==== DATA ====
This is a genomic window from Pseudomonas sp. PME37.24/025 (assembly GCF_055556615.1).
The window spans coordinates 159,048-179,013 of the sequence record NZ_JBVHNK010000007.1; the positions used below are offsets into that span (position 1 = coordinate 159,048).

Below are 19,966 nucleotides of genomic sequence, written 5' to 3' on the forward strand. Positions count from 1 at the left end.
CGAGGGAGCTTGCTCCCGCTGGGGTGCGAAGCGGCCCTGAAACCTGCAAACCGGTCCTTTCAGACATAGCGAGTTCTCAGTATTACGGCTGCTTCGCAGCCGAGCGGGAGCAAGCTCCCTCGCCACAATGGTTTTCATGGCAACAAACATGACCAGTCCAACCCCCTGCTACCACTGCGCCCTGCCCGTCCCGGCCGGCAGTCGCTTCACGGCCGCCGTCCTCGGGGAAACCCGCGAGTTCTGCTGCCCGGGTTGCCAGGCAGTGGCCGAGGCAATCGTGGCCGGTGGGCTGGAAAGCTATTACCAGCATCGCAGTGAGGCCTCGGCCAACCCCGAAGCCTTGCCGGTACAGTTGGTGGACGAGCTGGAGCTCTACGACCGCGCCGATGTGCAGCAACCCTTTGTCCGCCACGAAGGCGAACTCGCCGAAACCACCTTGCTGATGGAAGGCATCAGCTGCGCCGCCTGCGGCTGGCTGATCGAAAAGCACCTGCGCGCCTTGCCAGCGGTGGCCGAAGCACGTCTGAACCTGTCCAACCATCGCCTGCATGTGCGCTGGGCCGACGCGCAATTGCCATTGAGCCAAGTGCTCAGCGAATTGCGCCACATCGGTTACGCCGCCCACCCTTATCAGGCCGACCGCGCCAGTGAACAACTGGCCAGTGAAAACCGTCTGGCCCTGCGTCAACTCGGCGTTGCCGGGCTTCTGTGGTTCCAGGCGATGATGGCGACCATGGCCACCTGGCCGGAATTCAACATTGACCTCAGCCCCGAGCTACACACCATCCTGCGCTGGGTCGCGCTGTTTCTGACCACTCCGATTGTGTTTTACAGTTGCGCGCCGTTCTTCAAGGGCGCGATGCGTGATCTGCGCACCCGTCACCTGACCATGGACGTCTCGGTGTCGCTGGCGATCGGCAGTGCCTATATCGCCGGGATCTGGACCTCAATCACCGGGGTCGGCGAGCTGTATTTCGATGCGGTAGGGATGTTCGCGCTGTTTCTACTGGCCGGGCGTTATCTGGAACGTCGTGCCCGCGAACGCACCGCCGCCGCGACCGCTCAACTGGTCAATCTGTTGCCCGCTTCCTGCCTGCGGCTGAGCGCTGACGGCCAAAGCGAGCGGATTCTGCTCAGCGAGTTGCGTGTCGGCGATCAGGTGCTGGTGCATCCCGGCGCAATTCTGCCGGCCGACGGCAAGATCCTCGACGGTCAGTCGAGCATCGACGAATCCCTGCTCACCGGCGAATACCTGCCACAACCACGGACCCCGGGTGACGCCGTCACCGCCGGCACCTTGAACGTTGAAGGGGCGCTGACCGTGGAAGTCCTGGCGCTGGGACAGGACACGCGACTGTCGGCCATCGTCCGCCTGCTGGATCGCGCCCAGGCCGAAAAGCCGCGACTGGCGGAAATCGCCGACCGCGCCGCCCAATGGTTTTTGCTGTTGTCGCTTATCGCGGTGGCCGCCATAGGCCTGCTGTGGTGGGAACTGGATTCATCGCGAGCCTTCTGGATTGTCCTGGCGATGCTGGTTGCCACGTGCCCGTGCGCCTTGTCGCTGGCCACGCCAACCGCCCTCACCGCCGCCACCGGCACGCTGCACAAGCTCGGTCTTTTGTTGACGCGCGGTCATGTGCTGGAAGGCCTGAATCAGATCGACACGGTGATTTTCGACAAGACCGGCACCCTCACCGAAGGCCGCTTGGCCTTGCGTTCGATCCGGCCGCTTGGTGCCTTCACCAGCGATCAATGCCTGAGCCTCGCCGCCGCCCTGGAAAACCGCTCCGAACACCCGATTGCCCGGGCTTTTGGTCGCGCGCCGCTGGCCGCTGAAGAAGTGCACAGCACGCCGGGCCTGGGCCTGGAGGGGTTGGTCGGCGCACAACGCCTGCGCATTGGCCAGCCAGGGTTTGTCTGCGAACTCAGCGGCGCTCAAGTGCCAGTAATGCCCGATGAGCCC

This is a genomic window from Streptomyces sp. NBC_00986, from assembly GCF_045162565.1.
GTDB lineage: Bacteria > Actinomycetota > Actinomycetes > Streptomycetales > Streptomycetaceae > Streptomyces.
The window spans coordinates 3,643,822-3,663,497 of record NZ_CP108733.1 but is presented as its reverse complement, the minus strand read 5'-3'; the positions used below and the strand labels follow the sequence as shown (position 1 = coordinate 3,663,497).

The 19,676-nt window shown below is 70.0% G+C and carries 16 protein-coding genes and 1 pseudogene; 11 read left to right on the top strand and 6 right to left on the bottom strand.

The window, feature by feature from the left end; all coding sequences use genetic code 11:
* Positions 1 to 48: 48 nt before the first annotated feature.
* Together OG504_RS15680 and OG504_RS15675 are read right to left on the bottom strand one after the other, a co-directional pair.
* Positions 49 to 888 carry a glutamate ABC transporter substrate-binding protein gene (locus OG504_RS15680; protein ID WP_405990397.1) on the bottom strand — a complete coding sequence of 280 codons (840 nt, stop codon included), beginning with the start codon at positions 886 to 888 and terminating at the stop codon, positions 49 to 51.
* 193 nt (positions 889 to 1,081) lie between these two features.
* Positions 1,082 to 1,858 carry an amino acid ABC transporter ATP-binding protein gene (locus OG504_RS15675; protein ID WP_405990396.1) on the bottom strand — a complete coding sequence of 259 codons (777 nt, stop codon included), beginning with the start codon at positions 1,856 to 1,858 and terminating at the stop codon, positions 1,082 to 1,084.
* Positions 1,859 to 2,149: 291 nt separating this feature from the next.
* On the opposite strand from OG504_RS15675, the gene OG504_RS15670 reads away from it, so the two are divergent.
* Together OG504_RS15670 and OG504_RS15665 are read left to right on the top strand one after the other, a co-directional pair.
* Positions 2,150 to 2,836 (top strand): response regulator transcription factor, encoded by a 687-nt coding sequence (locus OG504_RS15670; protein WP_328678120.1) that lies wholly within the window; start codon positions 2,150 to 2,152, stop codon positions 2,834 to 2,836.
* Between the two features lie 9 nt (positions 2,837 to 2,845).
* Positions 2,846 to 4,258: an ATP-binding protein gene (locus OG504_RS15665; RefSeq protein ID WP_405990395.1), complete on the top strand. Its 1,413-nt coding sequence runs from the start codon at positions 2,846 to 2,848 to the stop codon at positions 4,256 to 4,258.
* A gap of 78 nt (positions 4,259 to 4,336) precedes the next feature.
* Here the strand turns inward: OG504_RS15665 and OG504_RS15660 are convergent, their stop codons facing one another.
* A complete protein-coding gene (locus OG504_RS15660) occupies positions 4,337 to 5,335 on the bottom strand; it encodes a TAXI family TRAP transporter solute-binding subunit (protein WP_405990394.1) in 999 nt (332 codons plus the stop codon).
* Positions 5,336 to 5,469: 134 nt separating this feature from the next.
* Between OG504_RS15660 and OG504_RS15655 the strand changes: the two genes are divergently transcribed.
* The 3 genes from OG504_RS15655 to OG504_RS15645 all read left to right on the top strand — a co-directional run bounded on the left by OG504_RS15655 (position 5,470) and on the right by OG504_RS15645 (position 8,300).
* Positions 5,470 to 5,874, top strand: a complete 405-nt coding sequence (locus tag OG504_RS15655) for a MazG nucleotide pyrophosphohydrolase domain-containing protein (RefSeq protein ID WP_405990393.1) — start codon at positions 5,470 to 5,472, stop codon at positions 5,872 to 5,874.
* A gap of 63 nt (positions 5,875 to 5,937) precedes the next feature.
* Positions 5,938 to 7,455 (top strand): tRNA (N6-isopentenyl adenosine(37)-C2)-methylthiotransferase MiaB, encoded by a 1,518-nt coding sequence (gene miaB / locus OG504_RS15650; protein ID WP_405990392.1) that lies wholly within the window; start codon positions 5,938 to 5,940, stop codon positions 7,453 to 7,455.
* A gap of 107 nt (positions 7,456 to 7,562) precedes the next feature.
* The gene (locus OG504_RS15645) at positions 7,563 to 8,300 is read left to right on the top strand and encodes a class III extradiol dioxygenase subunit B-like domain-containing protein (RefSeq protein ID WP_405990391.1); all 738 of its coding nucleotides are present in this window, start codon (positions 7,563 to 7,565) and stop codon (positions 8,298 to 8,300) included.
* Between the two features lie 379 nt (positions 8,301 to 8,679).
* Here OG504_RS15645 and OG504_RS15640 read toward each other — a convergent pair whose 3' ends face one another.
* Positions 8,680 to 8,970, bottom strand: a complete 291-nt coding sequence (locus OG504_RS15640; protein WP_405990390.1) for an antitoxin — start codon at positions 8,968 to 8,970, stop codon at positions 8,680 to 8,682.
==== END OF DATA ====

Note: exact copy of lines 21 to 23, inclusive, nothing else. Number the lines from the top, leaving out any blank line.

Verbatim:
* A gap of 78 nt (positions 4,259 to 4,336) precedes the next feature.
* Here the strand turns inward: OG504_RS15665 and OG504_RS15660 are convergent, their stop codons facing one another.
* A complete protein-coding gene (locus OG504_RS15660) occupies positions 4,337 to 5,335 on the bottom strand; it encodes a TAXI family TRAP transporter solute-binding subunit (protein WP_405990394.1) in 999 nt (332 codons plus the stop codon).